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Aster's avatar

Are terms of endearment important in a marriage?

Asked by Aster (19949points) May 19th, 2016

How would you feel about being married to someone who, in twenty five years, has never once called you honey, darling or sweetie? Any term of endearment will do. What if they are a much loved , generous, successful, hard working, thoughtful person but not once has done this? Would it matter much to you or do you not care?

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16 Answers

marinelife's avatar

It matters. My husband does not call me traditional endearments, but he coins his own which are very tender.

Aster's avatar

For me, I’ve been “sweetie” since we were dating!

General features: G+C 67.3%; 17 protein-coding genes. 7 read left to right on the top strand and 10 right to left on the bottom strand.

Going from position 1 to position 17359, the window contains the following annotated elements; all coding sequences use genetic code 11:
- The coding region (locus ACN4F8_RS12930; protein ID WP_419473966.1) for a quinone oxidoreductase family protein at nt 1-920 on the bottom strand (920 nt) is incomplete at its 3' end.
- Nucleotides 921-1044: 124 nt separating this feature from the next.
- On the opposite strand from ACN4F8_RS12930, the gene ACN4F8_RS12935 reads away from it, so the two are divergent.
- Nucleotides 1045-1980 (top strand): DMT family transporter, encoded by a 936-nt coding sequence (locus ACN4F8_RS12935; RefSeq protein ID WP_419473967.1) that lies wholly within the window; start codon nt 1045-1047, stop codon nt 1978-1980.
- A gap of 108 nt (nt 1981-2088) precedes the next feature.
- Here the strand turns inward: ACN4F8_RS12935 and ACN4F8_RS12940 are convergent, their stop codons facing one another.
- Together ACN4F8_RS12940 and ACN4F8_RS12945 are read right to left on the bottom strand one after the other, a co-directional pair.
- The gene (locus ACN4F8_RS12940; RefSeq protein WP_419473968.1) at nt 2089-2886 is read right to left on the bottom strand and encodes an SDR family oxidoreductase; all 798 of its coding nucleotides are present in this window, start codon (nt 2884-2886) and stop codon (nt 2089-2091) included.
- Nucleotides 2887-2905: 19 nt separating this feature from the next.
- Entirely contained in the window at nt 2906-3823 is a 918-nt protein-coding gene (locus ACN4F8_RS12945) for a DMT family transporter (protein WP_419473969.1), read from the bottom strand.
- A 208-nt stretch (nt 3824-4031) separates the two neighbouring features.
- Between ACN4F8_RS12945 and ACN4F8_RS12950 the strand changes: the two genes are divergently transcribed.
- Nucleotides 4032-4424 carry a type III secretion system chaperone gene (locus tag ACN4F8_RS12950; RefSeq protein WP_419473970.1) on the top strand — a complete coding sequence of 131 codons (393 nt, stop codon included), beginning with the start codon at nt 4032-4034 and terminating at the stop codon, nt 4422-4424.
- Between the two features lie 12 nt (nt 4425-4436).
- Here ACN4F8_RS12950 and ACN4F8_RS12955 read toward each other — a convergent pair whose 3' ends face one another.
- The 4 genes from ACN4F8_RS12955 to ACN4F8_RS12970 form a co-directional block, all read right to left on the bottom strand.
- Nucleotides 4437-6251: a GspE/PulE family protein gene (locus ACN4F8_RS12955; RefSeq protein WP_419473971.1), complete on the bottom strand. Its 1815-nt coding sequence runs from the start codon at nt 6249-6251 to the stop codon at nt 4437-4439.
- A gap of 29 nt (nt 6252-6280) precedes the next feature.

Espiritus_Corvus's avatar

Very. The more original, the better. Pet names are important. They connect to good feelings in memory, like a song, which is very usefull in dark times.

anniereborn's avatar

It’s important to me too. It wouldn’t be a deal breaker though.

Dutchess_III's avatar

It’s been 15 years. Don’t know if it will start bugging me after 25, but I doubt it.

GSLeader's avatar

Been there, done that, it’s all good.

Mint's avatar

It depends on the individuals.

A great book I’ve read titled, “The 5 love languages”, by Gary Chapman explained in a nutshell that we all experience love in different ways. It put many things into perspective for me, with detail I previously lacked.

Basically there are 5 love languages, physical touch, words of affirmation, quality time, acts of service and gifts. Each individual naturally gravitates towards certain categories and measures, “love”, accordingly.